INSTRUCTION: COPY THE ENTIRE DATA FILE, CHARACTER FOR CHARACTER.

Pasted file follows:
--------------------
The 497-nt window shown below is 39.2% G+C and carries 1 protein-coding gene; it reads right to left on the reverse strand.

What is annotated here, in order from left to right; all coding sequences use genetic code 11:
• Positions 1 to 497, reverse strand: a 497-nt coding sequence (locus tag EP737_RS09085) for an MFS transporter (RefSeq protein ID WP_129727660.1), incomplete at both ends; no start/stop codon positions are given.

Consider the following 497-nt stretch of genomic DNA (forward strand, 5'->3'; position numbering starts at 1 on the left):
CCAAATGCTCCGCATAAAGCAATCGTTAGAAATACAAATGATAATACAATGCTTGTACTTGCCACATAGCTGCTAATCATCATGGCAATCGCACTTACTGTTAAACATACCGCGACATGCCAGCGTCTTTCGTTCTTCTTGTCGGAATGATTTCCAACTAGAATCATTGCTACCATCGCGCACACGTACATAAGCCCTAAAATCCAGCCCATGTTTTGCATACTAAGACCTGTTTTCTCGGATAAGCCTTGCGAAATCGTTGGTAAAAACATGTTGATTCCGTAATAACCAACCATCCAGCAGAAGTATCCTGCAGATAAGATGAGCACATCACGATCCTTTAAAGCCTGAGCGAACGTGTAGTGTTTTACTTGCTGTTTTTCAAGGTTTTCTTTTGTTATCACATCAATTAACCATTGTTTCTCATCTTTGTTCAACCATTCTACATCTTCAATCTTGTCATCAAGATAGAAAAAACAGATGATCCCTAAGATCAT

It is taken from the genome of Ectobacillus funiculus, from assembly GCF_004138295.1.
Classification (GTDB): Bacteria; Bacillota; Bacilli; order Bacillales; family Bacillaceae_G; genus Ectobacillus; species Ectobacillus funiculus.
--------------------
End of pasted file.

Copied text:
The 497-nt window shown below is 39.2% G+C and carries 1 protein-coding gene; it reads right to left on the reverse strand.

What is annotated here, in order from left to right; all coding sequences use genetic code 11:
• Positions 1 to 497, reverse strand: a 497-nt coding sequence (locus tag EP737_RS09085) for an MFS transporter (RefSeq protein ID WP_129727660.1), incomplete at both ends; no start/stop codon positions are given.

Consider the following 497-nt stretch of genomic DNA (forward strand, 5'->3'; position numbering starts at 1 on the left):
CCAAATGCTCCGCATAAAGCAATCGTTAGAAATACAAATGATAATACAATGCTTGTACTTGCCACATAGCTGCTAATCATCATGGCAATCGCACTTACTGTTAAACATACCGCGACATGCCAGCGTCTTTCGTTCTTCTTGTCGGAATGATTTCCAACTAGAATCATTGCTACCATCGCGCACACGTACATAAGCCCTAAAATCCAGCCCATGTTTTGCATACTAAGACCTGTTTTCTCGGATAAGCCTTGCGAAATCGTTGGTAAAAACATGTTGATTCCGTAATAACCAACCATCCAGCAGAAGTATCCTGCAGATAAGATGAGCACATCACGATCCTTTAAAGCCTGAGCGAACGTGTAGTGTTTTACTTGCTGTTTTTCAAGGTTTTCTTTTGTTATCACATCAATTAACCATTGTTTCTCATCTTTGTTCAACCATTCTACATCTTCAATCTTGTCATCAAGATAGAAAAAACAGATGATCCCTAAGATCAT

It is taken from the genome of Ectobacillus funiculus, from assembly GCF_004138295.1.
Classification (GTDB): Bacteria; Bacillota; Bacilli; order Bacillales; family Bacillaceae_G; genus Ectobacillus; species Ectobacillus funiculus.